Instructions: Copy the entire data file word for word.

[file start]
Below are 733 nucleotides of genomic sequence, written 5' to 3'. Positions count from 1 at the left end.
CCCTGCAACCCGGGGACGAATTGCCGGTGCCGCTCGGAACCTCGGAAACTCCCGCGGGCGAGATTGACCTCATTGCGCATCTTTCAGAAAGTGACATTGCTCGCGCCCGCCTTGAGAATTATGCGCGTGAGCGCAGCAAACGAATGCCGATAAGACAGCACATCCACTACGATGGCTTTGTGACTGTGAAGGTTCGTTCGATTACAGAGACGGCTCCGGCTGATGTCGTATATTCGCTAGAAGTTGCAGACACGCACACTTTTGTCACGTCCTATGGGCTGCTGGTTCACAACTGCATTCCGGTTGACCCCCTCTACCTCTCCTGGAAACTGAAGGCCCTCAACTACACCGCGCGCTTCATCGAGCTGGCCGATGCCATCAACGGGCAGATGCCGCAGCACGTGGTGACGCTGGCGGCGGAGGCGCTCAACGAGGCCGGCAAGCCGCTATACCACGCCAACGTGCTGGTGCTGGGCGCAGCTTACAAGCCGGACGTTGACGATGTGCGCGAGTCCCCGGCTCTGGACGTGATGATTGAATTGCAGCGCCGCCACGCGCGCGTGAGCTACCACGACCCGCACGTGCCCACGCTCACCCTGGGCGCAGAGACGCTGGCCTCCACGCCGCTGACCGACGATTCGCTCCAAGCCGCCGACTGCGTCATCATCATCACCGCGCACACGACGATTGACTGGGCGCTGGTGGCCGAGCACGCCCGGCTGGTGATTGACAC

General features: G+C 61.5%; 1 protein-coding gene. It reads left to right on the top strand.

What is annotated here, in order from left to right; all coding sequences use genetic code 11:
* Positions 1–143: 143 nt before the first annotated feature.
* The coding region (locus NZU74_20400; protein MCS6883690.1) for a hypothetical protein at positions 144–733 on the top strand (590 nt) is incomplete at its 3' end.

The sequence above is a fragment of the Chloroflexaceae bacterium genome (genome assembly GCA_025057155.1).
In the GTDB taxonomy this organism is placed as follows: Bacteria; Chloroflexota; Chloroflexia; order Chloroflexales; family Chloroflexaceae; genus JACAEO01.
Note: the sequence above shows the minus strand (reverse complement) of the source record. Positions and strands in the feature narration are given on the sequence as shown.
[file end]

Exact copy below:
Below are 733 nucleotides of genomic sequence, written 5' to 3'. Positions count from 1 at the left end.
CCCTGCAACCCGGGGACGAATTGCCGGTGCCGCTCGGAACCTCGGAAACTCCCGCGGGCGAGATTGACCTCATTGCGCATCTTTCAGAAAGTGACATTGCTCGCGCCCGCCTTGAGAATTATGCGCGTGAGCGCAGCAAACGAATGCCGATAAGACAGCACATCCACTACGATGGCTTTGTGACTGTGAAGGTTCGTTCGATTACAGAGACGGCTCCGGCTGATGTCGTATATTCGCTAGAAGTTGCAGACACGCACACTTTTGTCACGTCCTATGGGCTGCTGGTTCACAACTGCATTCCGGTTGACCCCCTCTACCTCTCCTGGAAACTGAAGGCCCTCAACTACACCGCGCGCTTCATCGAGCTGGCCGATGCCATCAACGGGCAGATGCCGCAGCACGTGGTGACGCTGGCGGCGGAGGCGCTCAACGAGGCCGGCAAGCCGCTATACCACGCCAACGTGCTGGTGCTGGGCGCAGCTTACAAGCCGGACGTTGACGATGTGCGCGAGTCCCCGGCTCTGGACGTGATGATTGAATTGCAGCGCCGCCACGCGCGCGTGAGCTACCACGACCCGCACGTGCCCACGCTCACCCTGGGCGCAGAGACGCTGGCCTCCACGCCGCTGACCGACGATTCGCTCCAAGCCGCCGACTGCGTCATCATCATCACCGCGCACACGACGATTGACTGGGCGCTGGTGGCCGAGCACGCCCGGCTGGTGATTGACAC

General features: G+C 61.5%; 1 protein-coding gene. It reads left to right on the top strand.

What is annotated here, in order from left to right; all coding sequences use genetic code 11:
* Positions 1–143: 143 nt before the first annotated feature.
* The coding region (locus NZU74_20400; protein MCS6883690.1) for a hypothetical protein at positions 144–733 on the top strand (590 nt) is incomplete at its 3' end.

The sequence above is a fragment of the Chloroflexaceae bacterium genome (genome assembly GCA_025057155.1).
In the GTDB taxonomy this organism is placed as follows: Bacteria; Chloroflexota; Chloroflexia; order Chloroflexales; family Chloroflexaceae; genus JACAEO01.
Note: the sequence above shows the minus strand (reverse complement) of the source record. Positions and strands in the feature narration are given on the sequence as shown.